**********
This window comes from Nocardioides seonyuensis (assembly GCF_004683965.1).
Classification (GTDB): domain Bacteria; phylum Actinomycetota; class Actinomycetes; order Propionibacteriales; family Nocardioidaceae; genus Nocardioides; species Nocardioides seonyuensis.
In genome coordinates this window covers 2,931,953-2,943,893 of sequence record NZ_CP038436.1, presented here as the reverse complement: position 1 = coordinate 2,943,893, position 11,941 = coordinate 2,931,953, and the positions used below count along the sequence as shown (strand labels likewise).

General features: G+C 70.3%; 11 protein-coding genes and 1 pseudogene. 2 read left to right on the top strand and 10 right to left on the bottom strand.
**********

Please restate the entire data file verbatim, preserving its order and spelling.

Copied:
This window comes from Nocardioides seonyuensis (assembly GCF_004683965.1).
Classification (GTDB): domain Bacteria; phylum Actinomycetota; class Actinomycetes; order Propionibacteriales; family Nocardioidaceae; genus Nocardioides; species Nocardioides seonyuensis.
In genome coordinates this window covers 2,931,953-2,943,893 of sequence record NZ_CP038436.1, presented here as the reverse complement: position 1 = coordinate 2,943,893, position 11,941 = coordinate 2,931,953, and the positions used below count along the sequence as shown (strand labels likewise).

General features: G+C 70.3%; 11 protein-coding genes and 1 pseudogene. 2 read left to right on the top strand and 10 right to left on the bottom strand.